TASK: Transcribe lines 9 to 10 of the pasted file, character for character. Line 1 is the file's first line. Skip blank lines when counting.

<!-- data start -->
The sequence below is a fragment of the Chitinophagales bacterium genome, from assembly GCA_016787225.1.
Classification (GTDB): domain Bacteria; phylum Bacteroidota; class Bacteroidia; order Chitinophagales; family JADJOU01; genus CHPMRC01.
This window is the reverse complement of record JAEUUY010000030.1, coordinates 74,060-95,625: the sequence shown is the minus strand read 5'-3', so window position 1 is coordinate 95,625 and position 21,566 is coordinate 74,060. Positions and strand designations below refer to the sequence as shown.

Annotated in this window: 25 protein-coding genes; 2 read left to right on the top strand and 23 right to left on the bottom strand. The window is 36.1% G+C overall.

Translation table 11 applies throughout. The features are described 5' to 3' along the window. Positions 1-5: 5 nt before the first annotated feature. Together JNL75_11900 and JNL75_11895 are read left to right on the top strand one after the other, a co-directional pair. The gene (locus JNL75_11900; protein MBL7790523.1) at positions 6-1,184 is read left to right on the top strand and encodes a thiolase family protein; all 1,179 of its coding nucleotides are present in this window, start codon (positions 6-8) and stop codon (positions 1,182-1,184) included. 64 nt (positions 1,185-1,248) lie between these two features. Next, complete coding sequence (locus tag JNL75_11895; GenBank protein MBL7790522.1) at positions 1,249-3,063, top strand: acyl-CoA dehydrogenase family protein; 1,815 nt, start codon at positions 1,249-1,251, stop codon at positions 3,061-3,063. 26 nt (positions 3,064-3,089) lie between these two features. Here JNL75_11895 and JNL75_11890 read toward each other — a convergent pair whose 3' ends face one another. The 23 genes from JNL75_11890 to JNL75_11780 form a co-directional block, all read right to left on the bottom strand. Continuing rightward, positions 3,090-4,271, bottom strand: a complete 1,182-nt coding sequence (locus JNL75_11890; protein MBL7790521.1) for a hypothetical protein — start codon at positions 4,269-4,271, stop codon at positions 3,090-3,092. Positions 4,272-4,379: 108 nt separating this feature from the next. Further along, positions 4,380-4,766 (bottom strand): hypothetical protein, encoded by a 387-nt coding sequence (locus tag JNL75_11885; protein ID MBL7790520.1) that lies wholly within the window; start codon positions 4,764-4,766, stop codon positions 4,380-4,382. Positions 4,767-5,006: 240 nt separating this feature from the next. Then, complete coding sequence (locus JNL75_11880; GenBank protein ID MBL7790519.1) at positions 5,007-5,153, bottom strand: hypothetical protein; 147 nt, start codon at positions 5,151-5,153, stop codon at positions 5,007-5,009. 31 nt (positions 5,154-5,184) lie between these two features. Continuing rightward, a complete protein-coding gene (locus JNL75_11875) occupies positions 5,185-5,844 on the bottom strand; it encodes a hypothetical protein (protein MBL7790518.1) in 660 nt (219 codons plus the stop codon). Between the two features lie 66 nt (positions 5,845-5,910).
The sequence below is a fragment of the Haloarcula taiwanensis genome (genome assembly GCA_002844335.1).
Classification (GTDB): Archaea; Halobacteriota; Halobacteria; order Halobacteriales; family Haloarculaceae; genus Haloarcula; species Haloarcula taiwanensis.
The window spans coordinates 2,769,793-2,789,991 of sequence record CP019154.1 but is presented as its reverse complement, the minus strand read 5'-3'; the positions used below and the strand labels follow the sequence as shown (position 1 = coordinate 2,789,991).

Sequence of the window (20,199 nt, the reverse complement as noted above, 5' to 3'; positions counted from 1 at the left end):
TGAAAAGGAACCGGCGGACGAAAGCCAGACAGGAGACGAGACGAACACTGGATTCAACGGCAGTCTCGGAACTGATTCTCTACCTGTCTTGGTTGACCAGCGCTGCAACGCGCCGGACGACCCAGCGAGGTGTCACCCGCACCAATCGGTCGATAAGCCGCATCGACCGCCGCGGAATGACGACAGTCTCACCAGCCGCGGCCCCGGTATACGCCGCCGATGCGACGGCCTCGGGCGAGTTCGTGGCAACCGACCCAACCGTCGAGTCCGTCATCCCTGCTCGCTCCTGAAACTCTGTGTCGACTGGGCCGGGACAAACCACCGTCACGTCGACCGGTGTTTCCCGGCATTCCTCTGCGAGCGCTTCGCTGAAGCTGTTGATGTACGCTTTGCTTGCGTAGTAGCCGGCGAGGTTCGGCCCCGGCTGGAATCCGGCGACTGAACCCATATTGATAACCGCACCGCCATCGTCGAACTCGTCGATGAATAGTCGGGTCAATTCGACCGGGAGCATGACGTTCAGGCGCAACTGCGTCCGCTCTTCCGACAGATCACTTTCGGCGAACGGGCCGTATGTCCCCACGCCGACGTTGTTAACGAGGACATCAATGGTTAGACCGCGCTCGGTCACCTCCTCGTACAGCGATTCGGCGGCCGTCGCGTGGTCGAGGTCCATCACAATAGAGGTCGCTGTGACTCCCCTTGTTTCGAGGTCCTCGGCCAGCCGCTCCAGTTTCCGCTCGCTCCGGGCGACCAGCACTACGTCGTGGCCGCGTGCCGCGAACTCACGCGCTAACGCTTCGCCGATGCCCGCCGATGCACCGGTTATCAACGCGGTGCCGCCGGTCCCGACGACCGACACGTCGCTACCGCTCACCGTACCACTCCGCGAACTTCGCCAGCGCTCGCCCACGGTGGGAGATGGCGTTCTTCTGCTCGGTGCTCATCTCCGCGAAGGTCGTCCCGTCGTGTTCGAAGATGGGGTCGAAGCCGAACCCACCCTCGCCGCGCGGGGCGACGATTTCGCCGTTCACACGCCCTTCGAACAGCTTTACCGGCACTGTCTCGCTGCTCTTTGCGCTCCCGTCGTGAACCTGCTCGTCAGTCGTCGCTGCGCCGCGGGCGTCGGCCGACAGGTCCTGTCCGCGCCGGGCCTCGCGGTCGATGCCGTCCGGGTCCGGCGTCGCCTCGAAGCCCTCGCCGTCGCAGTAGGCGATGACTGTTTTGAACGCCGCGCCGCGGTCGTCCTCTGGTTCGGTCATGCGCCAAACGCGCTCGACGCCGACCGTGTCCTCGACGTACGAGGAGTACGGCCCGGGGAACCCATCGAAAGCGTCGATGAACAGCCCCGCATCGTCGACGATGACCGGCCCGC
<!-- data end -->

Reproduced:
Sequence of the window (20,199 nt, the reverse complement as noted above, 5' to 3'; positions counted from 1 at the left end):
TGAAAAGGAACCGGCGGACGAAAGCCAGACAGGAGACGAGACGAACACTGGATTCAACGGCAGTCTCGGAACTGATTCTCTACCTGTCTTGGTTGACCAGCGCTGCAACGCGCCGGACGACCCAGCGAGGTGTCACCCGCACCAATCGGTCGATAAGCCGCATCGACCGCCGCGGAATGACGACAGTCTCACCAGCCGCGGCCCCGGTATACGCCGCCGATGCGACGGCCTCGGGCGAGTTCGTGGCAACCGACCCAACCGTCGAGTCCGTCATCCCTGCTCGCTCCTGAAACTCTGTGTCGACTGGGCCGGGACAAACCACCGTCACGTCGACCGGTGTTTCCCGGCATTCCTCTGCGAGCGCTTCGCTGAAGCTGTTGATGTACGCTTTGCTTGCGTAGTAGCCGGCGAGGTTCGGCCCCGGCTGGAATCCGGCGACTGAACCCATATTGATAACCGCACCGCCATCGTCGAACTCGTCGATGAATAGTCGGGTCAATTCGACCGGGAGCATGACGTTCAGGCGCAACTGCGTCCGCTCTTCCGACAGATCACTTTCGGCGAACGGGCCGTATGTCCCCACGCCGACGTTGTTAACGAGGACATCAATGGTTAGACCGCGCTCGGTCACCTCCTCGTACAGCGATTCGGCGGCCGTCGCGTGGTCGAGGTCCATCACAATAGAGGTCGCTGTGACTCCCCTTGTTTCGAGGTCCTCGGCCAGCCGCTCCAGTTTCCGCTCGCTCCGGGCGACCAGCACTACGTCGTGGCCGCGTGCCGCGAACTCACGCGCTAACGCTTCGCCGATGCCCGCCGATGCACCGGTTATCAACGCGGTGCCGCCGGTCCCGACGACCGACACGTCGCTACCGCTCACCGTACCACTCCGCGAACTTCGCCAGCGCTCGCCCACGGTGGGAGATGGCGTTCTTCTGCTCGGTGCTCATCTCCGCGAAGGTCGTCCCGTCGTGTTCGAAGATGGGGTCGAAGCCGAACCCACCCTCGCCGCGCGGGGCGACGATTTCGCCGTTCACACGCCCTTCGAACAGCTTTACCGGCACTGTCTCGCTGCTCTTTGCGCTCCCGTCGTGAACCTGCTCGTCAGTCGTCGCTGCGCCGCGGGCGTCGGCCGACAGGTCCTGTCCGCGCCGGGCCTCGCGGTCGATGCCGTCCGGGTCCGGCGTCGCCTCGAAGCCCTCGCCGTCGCAGTAGGCGATGACTGTTTTGAACGCCGCGCCGCGGTCGTCCTCTGGTTCGGTCATGCGCCAAACGCGCTCGACGCCGACCGTGTCCTCGACGTACGAGGAGTACGGCCCGGGGAACCCATCGAAAGCGTCGATGAACAGCCCCGCATCGTCGACGATGACCGGCCCGC